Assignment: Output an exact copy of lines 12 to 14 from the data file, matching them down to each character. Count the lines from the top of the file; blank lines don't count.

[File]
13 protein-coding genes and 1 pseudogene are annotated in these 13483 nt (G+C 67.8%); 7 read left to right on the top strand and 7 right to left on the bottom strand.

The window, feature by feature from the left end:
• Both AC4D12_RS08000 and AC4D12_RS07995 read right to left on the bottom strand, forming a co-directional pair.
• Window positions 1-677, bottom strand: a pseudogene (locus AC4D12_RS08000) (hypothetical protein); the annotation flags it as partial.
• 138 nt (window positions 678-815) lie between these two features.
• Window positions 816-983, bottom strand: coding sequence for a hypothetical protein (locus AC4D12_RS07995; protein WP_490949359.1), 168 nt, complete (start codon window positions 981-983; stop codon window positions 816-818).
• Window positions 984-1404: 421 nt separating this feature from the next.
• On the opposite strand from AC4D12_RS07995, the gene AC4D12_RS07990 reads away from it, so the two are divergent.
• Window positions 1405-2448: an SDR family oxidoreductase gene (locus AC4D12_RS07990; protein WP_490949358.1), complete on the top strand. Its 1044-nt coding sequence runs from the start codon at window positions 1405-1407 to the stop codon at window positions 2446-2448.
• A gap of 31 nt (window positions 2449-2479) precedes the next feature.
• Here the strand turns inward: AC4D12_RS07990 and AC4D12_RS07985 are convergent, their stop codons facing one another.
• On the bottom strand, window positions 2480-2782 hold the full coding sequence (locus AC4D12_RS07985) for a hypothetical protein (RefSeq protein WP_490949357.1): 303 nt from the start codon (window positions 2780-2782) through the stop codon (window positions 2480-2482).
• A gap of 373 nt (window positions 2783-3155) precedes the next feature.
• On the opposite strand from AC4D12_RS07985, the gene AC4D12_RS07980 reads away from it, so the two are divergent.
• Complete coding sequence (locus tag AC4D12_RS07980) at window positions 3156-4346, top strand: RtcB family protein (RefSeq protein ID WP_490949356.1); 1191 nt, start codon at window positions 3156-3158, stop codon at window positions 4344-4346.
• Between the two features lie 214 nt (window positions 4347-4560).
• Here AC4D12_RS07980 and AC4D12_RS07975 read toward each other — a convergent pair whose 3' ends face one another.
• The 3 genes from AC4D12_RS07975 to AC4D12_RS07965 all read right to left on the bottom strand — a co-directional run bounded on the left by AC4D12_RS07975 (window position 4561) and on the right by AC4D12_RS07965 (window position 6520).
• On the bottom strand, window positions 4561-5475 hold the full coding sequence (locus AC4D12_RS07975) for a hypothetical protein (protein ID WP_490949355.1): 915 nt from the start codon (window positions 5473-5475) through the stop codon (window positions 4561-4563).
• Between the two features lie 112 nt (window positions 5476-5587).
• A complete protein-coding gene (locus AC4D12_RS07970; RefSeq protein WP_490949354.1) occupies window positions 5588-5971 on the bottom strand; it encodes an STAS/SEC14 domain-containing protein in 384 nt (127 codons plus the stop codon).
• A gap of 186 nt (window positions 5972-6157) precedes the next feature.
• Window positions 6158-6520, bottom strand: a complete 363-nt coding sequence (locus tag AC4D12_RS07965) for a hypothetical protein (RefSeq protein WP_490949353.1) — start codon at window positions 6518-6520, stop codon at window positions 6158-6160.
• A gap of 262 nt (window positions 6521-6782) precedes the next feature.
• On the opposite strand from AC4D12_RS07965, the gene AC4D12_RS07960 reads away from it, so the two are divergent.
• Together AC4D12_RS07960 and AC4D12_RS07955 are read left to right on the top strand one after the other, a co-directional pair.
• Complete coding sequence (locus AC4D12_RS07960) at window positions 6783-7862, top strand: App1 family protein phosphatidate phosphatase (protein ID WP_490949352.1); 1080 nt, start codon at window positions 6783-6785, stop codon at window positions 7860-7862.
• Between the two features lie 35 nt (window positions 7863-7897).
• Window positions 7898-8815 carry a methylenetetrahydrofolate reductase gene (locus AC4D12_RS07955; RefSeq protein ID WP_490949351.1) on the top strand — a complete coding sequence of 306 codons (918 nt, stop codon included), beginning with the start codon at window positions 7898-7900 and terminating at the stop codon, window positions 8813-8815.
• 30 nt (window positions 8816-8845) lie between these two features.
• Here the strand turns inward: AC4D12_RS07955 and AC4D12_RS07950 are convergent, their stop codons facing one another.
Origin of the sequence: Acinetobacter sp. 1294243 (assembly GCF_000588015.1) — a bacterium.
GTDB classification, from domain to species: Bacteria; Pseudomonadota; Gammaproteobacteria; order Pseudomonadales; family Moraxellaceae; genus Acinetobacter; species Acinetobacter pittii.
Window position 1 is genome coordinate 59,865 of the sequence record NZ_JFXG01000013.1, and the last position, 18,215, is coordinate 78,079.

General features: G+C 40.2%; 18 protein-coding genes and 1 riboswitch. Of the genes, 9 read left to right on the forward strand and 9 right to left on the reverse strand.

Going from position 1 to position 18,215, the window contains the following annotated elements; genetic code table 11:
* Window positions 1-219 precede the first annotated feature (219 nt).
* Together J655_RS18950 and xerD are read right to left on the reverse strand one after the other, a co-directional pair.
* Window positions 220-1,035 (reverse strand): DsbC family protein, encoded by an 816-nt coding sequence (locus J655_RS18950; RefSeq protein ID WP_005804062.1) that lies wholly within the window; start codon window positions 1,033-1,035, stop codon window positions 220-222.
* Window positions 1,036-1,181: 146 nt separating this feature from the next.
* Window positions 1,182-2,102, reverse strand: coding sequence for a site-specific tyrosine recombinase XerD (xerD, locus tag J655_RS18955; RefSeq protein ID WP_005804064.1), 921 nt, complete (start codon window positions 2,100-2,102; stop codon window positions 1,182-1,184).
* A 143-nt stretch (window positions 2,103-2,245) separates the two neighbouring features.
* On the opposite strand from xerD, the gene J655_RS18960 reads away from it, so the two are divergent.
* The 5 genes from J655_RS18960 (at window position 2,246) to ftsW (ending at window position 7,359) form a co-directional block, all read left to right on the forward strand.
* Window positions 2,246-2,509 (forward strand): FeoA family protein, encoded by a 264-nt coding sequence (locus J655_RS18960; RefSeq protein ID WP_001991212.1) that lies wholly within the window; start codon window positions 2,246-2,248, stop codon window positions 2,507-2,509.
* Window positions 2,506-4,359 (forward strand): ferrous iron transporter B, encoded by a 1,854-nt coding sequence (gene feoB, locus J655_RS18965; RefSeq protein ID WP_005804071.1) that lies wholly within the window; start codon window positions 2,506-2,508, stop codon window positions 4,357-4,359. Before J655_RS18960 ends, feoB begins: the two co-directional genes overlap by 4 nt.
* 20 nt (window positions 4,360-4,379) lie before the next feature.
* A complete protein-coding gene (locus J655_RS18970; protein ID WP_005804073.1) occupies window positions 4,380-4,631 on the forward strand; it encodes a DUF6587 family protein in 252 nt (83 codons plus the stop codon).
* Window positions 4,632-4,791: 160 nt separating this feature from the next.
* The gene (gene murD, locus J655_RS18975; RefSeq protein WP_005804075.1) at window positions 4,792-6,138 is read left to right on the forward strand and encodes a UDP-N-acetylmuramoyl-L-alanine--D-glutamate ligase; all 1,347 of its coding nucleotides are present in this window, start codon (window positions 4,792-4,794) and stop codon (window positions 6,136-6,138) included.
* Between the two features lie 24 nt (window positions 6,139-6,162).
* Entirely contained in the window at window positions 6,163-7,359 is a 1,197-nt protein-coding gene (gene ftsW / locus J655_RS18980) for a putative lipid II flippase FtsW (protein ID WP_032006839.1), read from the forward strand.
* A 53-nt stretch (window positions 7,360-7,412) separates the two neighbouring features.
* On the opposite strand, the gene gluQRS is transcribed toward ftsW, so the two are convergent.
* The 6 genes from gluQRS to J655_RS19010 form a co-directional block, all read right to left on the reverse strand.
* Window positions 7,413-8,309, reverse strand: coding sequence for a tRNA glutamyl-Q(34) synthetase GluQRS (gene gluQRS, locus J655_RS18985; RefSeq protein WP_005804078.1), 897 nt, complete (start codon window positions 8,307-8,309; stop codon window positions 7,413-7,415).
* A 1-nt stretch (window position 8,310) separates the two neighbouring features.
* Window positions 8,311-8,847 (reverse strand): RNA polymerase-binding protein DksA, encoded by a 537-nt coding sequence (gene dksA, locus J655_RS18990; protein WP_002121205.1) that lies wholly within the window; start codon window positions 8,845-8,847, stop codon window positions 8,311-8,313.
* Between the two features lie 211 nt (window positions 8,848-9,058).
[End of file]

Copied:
• On the bottom strand, window positions 2480-2782 hold the full coding sequence (locus AC4D12_RS07985) for a hypothetical protein (RefSeq protein WP_490949357.1): 303 nt from the start codon (window positions 2780-2782) through the stop codon (window positions 2480-2482).
• A gap of 373 nt (window positions 2783-3155) precedes the next feature.
• On the opposite strand from AC4D12_RS07985, the gene AC4D12_RS07980 reads away from it, so the two are divergent.